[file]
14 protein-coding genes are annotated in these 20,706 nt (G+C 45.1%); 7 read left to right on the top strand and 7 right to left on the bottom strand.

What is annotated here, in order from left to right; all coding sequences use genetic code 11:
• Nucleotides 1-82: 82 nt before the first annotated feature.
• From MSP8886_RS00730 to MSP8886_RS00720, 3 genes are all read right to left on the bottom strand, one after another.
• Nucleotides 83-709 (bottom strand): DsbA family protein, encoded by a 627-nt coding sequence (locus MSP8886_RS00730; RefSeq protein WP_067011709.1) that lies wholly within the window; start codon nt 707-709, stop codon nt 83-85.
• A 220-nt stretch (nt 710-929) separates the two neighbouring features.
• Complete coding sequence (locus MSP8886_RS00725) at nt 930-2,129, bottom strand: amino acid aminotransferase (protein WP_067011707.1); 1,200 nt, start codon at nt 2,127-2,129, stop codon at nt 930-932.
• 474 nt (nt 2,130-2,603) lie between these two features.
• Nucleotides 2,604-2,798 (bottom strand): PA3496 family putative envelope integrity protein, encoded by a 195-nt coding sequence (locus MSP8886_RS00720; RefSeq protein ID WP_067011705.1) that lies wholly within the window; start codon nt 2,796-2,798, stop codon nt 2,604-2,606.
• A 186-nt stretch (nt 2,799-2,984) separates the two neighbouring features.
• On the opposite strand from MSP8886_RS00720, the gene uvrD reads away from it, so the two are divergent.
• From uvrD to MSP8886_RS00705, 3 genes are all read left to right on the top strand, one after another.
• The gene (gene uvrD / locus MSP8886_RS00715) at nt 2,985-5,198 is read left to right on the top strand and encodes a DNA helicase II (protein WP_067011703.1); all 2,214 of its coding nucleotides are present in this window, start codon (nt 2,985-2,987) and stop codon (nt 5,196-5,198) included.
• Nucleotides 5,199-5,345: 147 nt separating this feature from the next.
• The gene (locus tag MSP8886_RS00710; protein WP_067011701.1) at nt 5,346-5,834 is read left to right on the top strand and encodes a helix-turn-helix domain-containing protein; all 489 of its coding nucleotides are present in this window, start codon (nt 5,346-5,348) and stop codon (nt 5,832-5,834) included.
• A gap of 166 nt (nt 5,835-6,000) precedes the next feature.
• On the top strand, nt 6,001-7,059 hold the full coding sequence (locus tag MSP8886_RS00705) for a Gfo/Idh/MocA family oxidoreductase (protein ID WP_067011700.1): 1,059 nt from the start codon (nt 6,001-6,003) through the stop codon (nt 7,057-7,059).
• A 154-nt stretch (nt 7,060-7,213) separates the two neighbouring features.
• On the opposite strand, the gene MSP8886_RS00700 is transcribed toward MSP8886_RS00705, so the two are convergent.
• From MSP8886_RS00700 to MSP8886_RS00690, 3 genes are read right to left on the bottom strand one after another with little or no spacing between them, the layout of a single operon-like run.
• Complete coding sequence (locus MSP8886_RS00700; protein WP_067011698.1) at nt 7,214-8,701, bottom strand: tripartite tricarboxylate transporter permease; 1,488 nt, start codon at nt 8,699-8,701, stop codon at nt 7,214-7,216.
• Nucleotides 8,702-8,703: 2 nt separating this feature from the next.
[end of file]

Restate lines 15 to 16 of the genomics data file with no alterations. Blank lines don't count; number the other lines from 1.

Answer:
• The gene (locus tag MSP8886_RS00710; protein WP_067011701.1) at nt 5,346-5,834 is read left to right on the top strand and encodes a helix-turn-helix domain-containing protein; all 489 of its coding nucleotides are present in this window, start codon (nt 5,346-5,348) and stop codon (nt 5,832-5,834) included.
• A gap of 166 nt (nt 5,835-6,000) precedes the next feature.